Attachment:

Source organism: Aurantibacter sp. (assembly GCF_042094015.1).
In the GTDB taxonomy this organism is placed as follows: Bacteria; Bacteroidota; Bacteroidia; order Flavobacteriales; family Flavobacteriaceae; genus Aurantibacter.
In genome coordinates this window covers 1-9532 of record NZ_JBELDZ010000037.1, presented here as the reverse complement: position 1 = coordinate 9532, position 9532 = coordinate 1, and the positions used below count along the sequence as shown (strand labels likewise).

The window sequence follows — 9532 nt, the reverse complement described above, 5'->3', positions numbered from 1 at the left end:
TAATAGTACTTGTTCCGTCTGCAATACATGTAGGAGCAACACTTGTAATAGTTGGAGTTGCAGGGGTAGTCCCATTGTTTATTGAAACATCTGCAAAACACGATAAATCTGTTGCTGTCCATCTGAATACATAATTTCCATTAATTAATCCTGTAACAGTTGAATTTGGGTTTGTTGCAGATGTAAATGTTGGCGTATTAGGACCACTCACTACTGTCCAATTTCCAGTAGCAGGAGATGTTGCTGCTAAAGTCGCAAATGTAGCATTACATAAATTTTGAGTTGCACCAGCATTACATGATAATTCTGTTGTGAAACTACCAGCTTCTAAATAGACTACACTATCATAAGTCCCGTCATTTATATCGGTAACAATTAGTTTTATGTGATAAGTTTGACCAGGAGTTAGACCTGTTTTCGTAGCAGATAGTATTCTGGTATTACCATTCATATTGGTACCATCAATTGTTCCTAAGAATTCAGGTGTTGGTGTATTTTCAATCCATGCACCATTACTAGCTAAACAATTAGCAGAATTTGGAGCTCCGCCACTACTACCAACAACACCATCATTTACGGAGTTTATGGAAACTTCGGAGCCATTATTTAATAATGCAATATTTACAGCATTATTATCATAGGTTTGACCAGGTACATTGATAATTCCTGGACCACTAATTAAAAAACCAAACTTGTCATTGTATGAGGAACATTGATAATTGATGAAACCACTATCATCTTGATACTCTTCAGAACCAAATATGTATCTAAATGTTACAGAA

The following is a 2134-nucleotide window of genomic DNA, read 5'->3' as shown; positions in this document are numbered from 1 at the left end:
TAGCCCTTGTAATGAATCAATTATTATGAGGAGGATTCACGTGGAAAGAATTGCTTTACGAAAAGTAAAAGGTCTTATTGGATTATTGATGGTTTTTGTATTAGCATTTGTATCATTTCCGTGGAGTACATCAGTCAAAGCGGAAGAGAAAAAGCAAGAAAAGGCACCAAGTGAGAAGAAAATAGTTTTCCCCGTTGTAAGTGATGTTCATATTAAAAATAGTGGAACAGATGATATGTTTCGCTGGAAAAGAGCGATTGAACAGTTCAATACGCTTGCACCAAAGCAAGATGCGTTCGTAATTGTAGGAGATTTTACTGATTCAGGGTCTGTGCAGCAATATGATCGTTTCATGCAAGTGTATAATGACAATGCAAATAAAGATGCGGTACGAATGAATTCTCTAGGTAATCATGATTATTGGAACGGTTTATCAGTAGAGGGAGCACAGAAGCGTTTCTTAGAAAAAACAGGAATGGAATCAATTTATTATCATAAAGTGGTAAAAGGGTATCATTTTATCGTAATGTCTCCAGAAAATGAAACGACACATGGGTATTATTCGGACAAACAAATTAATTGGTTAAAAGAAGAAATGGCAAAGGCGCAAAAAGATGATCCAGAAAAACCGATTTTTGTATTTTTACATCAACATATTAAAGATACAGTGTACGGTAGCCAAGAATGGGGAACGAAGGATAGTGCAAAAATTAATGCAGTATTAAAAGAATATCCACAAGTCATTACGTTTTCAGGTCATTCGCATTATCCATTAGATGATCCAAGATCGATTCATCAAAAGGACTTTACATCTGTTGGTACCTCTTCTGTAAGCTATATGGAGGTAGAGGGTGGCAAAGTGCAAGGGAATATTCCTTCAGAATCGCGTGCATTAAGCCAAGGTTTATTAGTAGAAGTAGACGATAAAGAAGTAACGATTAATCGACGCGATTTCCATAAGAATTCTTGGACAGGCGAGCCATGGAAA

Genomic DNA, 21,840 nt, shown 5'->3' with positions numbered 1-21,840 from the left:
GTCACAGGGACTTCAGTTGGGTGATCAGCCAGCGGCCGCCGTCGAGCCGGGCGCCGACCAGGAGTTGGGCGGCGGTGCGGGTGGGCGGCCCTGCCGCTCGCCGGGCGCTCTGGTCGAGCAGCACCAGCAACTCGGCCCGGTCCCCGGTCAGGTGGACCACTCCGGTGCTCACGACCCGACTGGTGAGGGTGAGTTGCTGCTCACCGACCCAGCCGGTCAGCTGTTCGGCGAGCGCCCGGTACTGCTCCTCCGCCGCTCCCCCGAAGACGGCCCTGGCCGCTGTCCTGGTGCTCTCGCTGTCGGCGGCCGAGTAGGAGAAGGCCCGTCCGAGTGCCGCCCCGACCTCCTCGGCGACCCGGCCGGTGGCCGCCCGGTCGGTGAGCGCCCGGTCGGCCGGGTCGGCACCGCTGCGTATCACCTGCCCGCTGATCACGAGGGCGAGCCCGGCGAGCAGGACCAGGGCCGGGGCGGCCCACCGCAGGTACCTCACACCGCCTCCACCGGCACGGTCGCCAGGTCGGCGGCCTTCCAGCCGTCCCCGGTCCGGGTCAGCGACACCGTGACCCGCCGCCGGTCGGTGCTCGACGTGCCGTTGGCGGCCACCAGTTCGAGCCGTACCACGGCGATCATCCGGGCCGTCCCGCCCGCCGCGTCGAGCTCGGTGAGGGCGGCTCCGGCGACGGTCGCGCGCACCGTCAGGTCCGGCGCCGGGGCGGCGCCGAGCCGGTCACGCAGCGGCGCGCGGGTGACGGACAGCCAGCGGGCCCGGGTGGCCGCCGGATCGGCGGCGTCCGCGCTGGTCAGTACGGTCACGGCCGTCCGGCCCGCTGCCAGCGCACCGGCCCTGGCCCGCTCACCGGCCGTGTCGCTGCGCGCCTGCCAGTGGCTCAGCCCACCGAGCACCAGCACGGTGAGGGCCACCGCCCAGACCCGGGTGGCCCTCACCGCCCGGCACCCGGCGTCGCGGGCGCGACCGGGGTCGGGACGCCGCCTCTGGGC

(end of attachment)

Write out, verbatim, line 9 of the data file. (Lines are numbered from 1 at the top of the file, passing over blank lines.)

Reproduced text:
GTCACAGGGACTTCAGTTGGGTGATCAGCCAGCGGCCGCCGTCGAGCCGGGCGCCGACCAGGAGTTGGGCGGCGGTGCGGGTGGGCGGCCCTGCCGCTCGCCGGGCGCTCTGGTCGAGCAGCACCAGCAACTCGGCCCGGTCCCCGGTCAGGTGGACCACTCCGGTGCTCACGACCCGACTGGTGAGGGTGAGTTGCTGCTCACCGACCCAGCCGGTCAGCTGTTCGGCGAGCGCCCGGTACTGCTCCTCCGCCGCTCCCCCGAAGACGGCCCTGGCCGCTGTCCTGGTGCTCTCGCTGTCGGCGGCCGAGTAGGAGAAGGCCCGTCCGAGTGCCGCCCCGACCTCCTCGGCGACCCGGCCGGTGGCCGCCCGGTCGGTGAGCGCCCGGTCGGCCGGGTCGGCACCGCTGCGTATCACCTGCCCGCTGATCACGAGGGCGAGCCCGGCGAGCAGGACCAGGGCCGGGGCGGCCCACCGCAGGTACCTCACACCGCCTCCACCGGCACGGTCGCCAGGTCGGCGGCCTTCCAGCCGTCCCCGGTCCGGGTCAGCGACACCGTGACCCGCCGCCGGTCGGTGCTCGACGTGCCGTTGGCGGCCACCAGTTCGAGCCGTACCACGGCGATCATCCGGGCCGTCCCGCCCGCCGCGTCGAGCTCGGTGAGGGCGGCTCCGGCGACGGTCGCGCGCACCGTCAGGTCCGGCGCCGGGGCGGCGCCGAGCCGGTCACGCAGCGGCGCGCGGGTGACGGACAGCCAGCGGGCCCGGGTGGCCGCCGGATCGGCGGCGTCCGCGCTGGTCAGTACGGTCACGGCCGTCCGGCCCGCTGCCAGCGCACCGGCCCTGGCCCGCTCACCGGCCGTGTCGCTGCGCGCCTGCCAGTGGCTCAGCCCACCGAGCACCAGCACGGTGAGGGCCACCGCCCAGACCCGGGTGGCCCTCACCGCCCGGCACCCGGCGTCGCGGGCGCGACCGGGGTCGGGACGCCGCCTCTGGGC